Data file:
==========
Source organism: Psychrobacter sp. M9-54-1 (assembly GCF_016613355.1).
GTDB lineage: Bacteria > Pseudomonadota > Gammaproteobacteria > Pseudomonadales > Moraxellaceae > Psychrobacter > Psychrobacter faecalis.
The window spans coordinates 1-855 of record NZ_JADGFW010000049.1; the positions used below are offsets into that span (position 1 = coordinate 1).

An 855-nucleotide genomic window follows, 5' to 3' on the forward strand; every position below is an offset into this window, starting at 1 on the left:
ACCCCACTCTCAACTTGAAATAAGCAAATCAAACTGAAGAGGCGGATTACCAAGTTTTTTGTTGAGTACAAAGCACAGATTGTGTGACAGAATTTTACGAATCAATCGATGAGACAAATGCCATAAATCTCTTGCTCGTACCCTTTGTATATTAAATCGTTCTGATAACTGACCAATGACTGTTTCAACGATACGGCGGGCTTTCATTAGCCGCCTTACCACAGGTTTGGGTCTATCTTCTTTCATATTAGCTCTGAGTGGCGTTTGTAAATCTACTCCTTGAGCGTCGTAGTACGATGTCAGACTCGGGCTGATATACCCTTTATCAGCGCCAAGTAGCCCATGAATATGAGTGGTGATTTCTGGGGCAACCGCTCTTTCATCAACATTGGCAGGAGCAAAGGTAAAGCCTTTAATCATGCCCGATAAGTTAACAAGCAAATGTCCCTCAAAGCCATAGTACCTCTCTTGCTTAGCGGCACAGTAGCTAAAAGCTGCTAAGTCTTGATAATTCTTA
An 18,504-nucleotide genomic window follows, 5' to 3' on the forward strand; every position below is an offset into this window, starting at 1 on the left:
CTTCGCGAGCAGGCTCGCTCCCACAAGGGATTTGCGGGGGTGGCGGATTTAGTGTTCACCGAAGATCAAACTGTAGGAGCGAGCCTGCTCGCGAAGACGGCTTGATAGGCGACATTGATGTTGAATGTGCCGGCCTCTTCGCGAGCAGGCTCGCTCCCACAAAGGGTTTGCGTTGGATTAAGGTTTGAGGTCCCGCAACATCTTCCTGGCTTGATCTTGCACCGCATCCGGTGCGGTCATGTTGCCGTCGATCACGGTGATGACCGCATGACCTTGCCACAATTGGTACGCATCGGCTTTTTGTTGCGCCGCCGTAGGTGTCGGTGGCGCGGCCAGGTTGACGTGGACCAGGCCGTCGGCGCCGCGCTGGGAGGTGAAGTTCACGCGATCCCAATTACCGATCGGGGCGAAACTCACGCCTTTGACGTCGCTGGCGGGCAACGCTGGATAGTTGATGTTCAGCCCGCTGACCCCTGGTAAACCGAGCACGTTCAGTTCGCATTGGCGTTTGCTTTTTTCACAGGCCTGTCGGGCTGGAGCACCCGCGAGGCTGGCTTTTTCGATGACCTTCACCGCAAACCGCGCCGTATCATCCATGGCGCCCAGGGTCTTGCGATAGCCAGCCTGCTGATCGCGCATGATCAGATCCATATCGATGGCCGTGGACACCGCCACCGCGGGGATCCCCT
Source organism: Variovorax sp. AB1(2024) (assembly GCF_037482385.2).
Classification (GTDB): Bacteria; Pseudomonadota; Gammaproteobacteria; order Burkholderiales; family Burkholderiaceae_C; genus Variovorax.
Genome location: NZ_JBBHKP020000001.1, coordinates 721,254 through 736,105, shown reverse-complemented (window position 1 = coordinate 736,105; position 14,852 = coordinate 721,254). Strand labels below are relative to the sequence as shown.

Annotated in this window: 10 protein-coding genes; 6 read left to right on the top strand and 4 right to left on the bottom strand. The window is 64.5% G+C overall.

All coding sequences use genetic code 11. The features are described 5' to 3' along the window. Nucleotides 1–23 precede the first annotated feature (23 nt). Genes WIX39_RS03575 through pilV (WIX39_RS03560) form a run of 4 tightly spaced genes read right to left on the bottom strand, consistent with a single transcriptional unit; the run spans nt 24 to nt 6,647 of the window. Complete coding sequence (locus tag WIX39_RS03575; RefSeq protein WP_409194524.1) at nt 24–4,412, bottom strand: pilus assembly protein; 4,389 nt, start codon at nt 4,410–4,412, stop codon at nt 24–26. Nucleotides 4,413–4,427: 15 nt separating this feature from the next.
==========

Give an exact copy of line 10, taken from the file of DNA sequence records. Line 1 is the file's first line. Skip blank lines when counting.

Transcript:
Genome location: NZ_JBBHKP020000001.1, coordinates 721,254 through 736,105, shown reverse-complemented (window position 1 = coordinate 736,105; position 14,852 = coordinate 721,254). Strand labels below are relative to the sequence as shown.